One thing keeping the Islamic rebellion in the south from gaining
wider support is the respect and affection older Moslems have for the king. The
monarchy has long operated as a restraint on the men who actually run the
country. The current king, Bhumibol, has been on the throne for sixty years,
and has long worked to improve the lives of the southern provinces. Even the
young radicals down there, do not attack the royal projects (mainly research
centers for improving agriculture), for fear of angering the majority of Moslem
farmers in the south. The king is also known for advocating a non-violent
resolution of the problems in the south. To young radicals, this is just a game
of "good cop/bad cop." But the Islamic radicals are a minority, and
the majority in the south still believe in the king.
30, 2006: In the south, two drive by shootings left two dead and five wounded.
While the victims were non-Moslems, the attacks were believed as revenge for
the recent arrest of a man suspected of carrying out earlier attacks. The
Islamic rebels want to encourage the police to get rough, which will make it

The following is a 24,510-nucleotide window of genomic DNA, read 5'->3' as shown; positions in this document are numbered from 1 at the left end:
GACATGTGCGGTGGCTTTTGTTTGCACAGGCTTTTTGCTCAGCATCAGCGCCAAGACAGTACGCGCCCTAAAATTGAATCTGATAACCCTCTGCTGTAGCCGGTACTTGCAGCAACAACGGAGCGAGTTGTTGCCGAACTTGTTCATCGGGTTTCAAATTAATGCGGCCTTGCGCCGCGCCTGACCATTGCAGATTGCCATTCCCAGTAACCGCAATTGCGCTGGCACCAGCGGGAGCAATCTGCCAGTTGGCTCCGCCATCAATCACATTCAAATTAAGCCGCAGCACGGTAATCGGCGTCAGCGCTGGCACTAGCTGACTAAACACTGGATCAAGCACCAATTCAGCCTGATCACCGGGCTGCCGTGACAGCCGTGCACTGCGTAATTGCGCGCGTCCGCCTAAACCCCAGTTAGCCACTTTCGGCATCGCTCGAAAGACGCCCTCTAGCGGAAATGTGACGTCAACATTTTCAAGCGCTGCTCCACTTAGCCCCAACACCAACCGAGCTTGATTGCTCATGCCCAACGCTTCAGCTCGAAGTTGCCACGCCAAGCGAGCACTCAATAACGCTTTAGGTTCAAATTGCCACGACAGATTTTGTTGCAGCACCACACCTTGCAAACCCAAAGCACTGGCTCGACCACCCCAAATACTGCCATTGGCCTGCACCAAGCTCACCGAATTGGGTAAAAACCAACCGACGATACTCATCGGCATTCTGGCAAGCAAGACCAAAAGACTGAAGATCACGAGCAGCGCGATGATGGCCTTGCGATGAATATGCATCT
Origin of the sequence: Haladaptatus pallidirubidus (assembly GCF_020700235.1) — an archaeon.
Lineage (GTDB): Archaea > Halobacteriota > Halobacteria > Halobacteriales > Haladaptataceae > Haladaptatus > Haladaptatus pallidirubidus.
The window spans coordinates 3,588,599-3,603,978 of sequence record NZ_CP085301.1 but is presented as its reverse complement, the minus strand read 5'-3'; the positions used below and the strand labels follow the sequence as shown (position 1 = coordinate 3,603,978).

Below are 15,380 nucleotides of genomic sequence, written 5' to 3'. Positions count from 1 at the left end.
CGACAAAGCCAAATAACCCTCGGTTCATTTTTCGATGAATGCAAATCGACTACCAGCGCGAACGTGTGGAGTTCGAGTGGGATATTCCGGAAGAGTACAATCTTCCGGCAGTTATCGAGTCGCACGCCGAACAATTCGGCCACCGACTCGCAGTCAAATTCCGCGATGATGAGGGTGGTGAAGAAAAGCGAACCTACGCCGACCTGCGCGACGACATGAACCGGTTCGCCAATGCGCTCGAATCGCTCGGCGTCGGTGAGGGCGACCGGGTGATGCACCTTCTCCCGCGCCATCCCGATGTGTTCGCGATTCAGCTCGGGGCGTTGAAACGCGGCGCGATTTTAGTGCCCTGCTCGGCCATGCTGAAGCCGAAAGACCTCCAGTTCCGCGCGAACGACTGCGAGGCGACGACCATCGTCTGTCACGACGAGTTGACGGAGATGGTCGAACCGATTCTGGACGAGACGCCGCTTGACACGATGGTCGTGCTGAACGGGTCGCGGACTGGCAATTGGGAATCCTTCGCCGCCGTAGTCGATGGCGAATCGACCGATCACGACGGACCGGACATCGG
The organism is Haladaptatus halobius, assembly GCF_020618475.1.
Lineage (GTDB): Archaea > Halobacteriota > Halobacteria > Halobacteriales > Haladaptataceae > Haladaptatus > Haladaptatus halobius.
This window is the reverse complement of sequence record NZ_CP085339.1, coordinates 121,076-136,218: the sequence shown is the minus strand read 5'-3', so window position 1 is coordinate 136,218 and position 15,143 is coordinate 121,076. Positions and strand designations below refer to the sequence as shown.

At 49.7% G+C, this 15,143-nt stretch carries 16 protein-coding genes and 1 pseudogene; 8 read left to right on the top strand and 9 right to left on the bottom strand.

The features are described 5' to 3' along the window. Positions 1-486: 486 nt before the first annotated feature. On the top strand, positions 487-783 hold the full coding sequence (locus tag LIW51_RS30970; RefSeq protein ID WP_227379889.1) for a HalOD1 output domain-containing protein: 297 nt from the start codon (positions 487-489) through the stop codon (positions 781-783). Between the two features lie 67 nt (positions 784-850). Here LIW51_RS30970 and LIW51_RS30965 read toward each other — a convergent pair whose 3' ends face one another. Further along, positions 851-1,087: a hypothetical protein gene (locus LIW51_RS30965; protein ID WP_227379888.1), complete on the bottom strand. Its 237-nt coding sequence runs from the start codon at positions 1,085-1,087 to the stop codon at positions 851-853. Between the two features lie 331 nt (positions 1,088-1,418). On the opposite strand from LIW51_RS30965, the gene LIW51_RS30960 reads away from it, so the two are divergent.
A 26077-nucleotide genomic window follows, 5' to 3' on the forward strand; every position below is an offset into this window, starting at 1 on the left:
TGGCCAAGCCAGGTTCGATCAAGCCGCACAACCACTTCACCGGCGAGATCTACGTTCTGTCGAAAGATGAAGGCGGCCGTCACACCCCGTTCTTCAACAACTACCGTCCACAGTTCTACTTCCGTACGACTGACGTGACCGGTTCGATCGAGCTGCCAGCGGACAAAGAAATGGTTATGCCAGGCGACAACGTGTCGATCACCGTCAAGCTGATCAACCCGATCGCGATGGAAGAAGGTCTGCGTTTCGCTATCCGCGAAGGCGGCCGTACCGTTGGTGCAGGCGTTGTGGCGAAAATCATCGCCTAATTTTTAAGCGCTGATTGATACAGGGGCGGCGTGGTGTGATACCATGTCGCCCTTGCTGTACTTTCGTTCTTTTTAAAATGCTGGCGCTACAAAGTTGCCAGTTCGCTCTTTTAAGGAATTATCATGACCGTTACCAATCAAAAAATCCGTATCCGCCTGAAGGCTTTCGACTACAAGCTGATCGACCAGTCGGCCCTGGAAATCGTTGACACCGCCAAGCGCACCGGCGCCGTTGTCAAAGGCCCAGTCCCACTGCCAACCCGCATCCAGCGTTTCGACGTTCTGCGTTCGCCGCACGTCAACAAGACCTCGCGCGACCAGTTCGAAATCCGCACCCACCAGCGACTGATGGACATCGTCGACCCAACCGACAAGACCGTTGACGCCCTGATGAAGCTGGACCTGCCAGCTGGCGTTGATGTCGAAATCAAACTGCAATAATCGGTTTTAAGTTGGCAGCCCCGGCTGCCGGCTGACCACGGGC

easier for the terrorists to get the local population on their side.
28, 2006: A time bomb was found, and disarmed, three hours before it was set to
explode, in the headquarters of an opposition political party. This was not
believed to be the work of Islamic radicals, but the culprit has yet to be
27, 2006: The demonstrations against the prime minister are going to continue
until the national elections on April 2nd. The king refused to replace the
prime minister, and all will depend on the outcome of the election. The prime
minister is heeding the kings advice, and putting more effort into non-violent
resolution of the Islamic rebellion in the south. This approach is much less
dramatic, and hard for a politician to sell. But apparently, having the king on
your side is more important than some headline grabbing counter-terrorism operations.